The self-revelation of your mind’s creative power, and the worldly attainments resulting from it [The Law], are mere markers and steppingstones, pieces of evidentiary proof, in the progress toward realization of your greater nature [The Promise]. Discovery of your true spiritual self, of your identity as the Creator, Neville taught, is the pyramidical capstone of life, of which mentally out-pictured experiences and fulfillments form a catalogue of evidence culminating in the mystical realization of the Promise.
Hence, discovering yourself as the creative force called God is, in Neville’s philosophy, the ultimate purpose of existence.
Horowitz then brings in Neville’s rather peculiar doctrine of reincarnation, that “the unrealized individual is reborn . . . in young adult form, possessed of peak physical vigor and vitality,” and “destined to reexperience life in the same world, with the opportunity to settle struggles left unresolved from the previous incarnation.” In a rare misstep, Horowitz calls this “eternal recurrence” but assures us that “this is no cause for existential dread over Groundhog Day-like repetitions.” Rather, instead of Nietzsche’s “eternal recurrence of the same,” it is exactly like Groundhog Day, although I thank him for leading me to see this for the first time. 
Groundhog Day reminds us that Bill Murray was a pioneer in the “Slobs vs. Snobs” genre of eighties comedy, including the iconic Caddyshack. Neville sounds like the sort of swell that Judge Smayles would love to golf with, by Horowtiz’ description:
He also spoke with a beautiful, clipped British-American accent. It’s sometimes called a mid-Atlantic accent. It used to be more common; you don’t hear it much anymore. Some people consider it affected. I do not. I think it’s a beautiful way of speaking. You heard it in the actors Cary Grant, Katherine Hepburn, and Sidney Poitier, and in the writers Norman Mailer, Irving Howe, and William F. Buckley Jr. I once conversed with the American opera singer Jessye Norman, and she spoke in that way. It was lovely.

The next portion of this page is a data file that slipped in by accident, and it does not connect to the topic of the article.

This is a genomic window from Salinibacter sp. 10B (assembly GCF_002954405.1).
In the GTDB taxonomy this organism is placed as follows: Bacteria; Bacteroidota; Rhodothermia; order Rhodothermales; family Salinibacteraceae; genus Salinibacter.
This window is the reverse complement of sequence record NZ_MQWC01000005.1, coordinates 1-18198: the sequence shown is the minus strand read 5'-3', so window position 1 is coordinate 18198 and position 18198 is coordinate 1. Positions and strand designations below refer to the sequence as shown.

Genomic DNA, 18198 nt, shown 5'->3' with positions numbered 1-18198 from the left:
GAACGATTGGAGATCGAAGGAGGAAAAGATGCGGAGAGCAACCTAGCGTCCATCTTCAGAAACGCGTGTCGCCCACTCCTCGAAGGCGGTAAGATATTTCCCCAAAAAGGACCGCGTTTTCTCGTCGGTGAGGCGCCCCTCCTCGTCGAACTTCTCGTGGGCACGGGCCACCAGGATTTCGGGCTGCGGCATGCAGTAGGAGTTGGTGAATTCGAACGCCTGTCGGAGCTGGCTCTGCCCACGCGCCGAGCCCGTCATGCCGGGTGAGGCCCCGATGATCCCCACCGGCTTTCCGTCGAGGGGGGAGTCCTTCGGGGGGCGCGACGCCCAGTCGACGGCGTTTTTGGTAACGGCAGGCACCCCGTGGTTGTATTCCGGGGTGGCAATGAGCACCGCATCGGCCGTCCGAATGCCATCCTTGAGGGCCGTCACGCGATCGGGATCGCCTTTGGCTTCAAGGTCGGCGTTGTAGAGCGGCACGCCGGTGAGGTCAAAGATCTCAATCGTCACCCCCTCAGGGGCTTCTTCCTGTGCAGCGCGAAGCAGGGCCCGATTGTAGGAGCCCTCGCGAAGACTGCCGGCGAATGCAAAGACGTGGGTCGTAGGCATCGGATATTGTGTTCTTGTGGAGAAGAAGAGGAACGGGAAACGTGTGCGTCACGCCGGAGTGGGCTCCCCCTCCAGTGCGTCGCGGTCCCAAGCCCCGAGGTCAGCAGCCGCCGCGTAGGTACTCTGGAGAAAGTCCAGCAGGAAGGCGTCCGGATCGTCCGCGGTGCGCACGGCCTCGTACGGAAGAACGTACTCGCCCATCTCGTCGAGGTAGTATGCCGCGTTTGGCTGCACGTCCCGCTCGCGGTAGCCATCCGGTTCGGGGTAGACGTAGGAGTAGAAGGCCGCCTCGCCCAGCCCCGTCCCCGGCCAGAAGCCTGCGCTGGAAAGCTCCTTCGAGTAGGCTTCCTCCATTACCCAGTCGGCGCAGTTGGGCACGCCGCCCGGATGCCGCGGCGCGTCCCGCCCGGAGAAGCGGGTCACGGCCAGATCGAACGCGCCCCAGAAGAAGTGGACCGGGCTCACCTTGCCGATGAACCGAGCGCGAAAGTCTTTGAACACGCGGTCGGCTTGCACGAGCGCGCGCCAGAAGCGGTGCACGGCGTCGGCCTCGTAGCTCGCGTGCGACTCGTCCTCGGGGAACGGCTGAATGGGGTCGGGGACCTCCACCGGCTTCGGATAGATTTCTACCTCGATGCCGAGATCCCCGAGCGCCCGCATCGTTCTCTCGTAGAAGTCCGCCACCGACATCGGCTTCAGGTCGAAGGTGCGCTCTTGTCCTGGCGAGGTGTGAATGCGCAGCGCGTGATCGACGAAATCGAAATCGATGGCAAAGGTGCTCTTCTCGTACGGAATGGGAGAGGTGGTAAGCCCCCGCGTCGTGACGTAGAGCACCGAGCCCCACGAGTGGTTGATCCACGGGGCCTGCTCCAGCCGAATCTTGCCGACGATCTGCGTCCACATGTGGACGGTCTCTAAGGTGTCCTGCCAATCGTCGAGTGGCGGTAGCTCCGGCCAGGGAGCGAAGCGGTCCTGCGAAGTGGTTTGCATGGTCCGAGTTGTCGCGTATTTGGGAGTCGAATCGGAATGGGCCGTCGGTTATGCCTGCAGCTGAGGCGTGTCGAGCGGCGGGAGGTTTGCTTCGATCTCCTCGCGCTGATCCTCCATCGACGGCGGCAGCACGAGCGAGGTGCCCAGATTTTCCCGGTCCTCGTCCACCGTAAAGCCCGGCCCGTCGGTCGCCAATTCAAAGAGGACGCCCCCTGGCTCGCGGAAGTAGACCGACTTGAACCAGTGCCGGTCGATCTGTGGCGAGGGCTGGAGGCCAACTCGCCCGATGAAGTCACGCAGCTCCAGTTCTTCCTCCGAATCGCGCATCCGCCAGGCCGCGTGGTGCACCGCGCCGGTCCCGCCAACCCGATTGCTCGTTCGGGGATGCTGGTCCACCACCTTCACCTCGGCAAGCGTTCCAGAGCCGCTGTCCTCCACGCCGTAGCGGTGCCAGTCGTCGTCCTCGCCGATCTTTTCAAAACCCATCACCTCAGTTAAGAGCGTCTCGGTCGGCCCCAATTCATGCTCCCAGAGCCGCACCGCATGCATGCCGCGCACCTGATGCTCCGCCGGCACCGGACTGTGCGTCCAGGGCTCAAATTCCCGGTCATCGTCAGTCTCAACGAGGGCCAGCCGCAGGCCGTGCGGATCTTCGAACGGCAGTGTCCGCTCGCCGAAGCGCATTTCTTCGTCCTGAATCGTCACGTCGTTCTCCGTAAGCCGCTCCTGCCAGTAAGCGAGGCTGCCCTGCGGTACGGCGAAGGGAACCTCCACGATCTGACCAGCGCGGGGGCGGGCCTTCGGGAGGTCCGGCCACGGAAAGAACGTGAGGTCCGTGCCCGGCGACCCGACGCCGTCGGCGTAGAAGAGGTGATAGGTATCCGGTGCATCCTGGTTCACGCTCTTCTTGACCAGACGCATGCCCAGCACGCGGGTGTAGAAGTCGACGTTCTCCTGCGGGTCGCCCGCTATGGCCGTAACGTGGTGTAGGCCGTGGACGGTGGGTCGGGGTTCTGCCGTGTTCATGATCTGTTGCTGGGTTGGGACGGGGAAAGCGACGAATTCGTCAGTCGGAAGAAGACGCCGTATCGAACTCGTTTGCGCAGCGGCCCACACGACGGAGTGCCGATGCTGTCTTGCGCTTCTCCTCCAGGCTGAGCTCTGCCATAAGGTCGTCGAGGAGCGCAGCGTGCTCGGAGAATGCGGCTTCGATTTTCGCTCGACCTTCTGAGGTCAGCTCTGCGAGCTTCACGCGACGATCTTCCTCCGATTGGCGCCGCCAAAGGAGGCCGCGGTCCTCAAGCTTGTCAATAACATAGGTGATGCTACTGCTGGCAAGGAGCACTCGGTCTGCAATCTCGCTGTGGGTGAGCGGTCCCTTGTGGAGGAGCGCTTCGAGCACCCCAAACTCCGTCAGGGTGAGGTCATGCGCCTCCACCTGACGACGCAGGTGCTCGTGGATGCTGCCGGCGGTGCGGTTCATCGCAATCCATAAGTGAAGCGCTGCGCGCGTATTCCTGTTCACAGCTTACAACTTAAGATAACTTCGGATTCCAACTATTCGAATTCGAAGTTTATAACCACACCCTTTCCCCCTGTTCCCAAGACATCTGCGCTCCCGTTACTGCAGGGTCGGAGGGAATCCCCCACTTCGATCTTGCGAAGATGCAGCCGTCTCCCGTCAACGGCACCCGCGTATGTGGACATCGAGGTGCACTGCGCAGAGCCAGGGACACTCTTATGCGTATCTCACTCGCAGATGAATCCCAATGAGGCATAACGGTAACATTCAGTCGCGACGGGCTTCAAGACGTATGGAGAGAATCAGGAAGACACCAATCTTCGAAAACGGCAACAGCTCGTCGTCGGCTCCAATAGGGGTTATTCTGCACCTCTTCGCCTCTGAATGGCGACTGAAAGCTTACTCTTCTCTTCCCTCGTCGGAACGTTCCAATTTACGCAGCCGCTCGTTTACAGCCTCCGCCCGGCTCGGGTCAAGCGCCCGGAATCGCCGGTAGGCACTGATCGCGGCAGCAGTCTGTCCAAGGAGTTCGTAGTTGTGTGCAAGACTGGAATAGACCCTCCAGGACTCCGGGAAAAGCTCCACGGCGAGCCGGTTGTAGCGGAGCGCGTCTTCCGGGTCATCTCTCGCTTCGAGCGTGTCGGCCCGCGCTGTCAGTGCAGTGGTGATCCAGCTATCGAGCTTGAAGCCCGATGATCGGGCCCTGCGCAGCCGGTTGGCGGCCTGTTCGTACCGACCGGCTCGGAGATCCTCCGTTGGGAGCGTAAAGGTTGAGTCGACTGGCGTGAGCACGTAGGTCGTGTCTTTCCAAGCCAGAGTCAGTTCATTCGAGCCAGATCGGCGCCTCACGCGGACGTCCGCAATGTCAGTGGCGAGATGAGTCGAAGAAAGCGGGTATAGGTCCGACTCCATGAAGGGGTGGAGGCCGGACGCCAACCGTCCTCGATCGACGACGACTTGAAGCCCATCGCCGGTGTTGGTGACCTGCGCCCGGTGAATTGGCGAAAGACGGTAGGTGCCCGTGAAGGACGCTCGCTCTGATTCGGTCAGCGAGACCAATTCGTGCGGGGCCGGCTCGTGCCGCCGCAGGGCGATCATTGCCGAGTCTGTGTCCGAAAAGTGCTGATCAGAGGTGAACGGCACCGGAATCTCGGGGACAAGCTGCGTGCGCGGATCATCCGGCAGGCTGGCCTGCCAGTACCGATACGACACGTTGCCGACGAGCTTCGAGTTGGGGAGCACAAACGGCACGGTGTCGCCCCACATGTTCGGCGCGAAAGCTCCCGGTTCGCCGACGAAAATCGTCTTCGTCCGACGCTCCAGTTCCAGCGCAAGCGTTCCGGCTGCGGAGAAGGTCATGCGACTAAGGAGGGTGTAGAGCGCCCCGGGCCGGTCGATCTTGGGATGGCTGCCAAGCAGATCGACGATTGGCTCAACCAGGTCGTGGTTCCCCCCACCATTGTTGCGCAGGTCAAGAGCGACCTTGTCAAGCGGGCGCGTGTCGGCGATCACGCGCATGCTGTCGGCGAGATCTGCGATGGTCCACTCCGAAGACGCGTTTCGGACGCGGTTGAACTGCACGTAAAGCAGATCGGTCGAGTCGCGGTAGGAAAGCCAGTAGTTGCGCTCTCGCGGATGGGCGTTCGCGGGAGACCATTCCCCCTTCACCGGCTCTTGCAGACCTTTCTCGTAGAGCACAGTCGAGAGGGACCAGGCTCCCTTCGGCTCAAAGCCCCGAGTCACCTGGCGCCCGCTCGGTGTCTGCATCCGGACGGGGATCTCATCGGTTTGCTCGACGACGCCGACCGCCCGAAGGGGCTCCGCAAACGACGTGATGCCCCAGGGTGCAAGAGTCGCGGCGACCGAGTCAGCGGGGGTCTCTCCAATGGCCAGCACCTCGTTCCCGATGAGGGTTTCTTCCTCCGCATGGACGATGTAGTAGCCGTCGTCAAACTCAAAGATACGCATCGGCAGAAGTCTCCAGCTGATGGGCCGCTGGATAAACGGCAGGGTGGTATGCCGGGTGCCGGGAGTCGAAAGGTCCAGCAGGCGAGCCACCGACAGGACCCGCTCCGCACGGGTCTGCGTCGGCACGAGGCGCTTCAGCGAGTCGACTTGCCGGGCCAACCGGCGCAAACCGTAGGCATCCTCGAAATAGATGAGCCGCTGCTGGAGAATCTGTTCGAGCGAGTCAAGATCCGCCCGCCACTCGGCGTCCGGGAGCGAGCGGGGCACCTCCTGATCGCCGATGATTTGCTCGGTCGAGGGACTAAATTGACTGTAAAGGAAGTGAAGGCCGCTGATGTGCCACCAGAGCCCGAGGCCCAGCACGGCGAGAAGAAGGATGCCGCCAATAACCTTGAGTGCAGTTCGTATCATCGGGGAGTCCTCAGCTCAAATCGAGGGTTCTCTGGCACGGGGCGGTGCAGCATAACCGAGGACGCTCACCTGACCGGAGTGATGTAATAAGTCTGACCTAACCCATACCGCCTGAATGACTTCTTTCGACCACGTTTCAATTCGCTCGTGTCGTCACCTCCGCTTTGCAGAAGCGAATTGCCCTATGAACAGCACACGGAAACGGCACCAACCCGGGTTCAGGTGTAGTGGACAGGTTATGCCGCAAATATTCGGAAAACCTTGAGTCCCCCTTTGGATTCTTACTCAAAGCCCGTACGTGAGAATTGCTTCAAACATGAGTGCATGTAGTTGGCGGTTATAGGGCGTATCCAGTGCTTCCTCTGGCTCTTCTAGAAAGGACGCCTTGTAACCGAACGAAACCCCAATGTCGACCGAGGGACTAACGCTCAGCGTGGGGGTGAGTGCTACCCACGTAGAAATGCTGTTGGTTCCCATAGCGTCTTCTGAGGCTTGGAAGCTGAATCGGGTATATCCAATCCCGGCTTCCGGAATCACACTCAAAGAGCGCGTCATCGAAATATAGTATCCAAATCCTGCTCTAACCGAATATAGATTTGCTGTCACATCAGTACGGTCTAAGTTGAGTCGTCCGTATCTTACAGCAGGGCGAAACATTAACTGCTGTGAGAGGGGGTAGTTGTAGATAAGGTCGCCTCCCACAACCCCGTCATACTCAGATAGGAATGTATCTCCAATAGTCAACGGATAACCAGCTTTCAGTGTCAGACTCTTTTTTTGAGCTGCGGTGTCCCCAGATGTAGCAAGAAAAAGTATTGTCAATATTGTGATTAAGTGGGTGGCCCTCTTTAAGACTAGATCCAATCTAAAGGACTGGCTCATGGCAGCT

It may be hard to imagine the mellifluous Neville playing the role of Al Czervik, but that’s exactly how the limeys hanging out in Los Angeles regarded him; they wanted no part of this colonial upstart, as he discovered when he met Allan Watts’ pal Aldous Huxley and dared to try to discuss his favorite mystic, Blake:
In a certain social world, if you pronounce a certain word differently you are cataloged as one who is not “in,” as it were, and Huxley would not listen to my visions because I did not speak as he thought everyone should . . . Had Aldous only listened to my message, rather than my English, I could have told him things beyond the wildest dreams of D. H. Lawrence. But I am a Colonial in his eyes and, like all Englishmen; the Colonials are looked down upon. If you don’t speak with the Oxford or Cambridge accent, you are a Colonial in their eyes and not one of the boys.
In his last year, Neville returns to an even earlier incident, as a struggling immigrant attending some show business-related school. Remember, this is a man who would become a Broadway star and a successful “metaphysical lecturer”:
My own disappointments in my world led up to whatever I am doing today. When the teacher in my school, I could ill afford the $500 that my father gave me to go to this small school in New York City, and she made me the goat. She called me out before an audience of about forty students. And she said, “Now listen to him speak. He will never earn a living using his voice.” She should not have done that, but she did it — but she didn’t know the kind of person that she was talking about. Instead of going down into the grave and burying my head in shame, I was determined that I would actually disprove her. It did something to me when she said to me, “you will never earn” — to the class, using me as the guinea pig to show them what not to do — and so, she said, I spoke with a guttural voice and I spoke with this very heavy accent, and I will never use my voice to earn a living.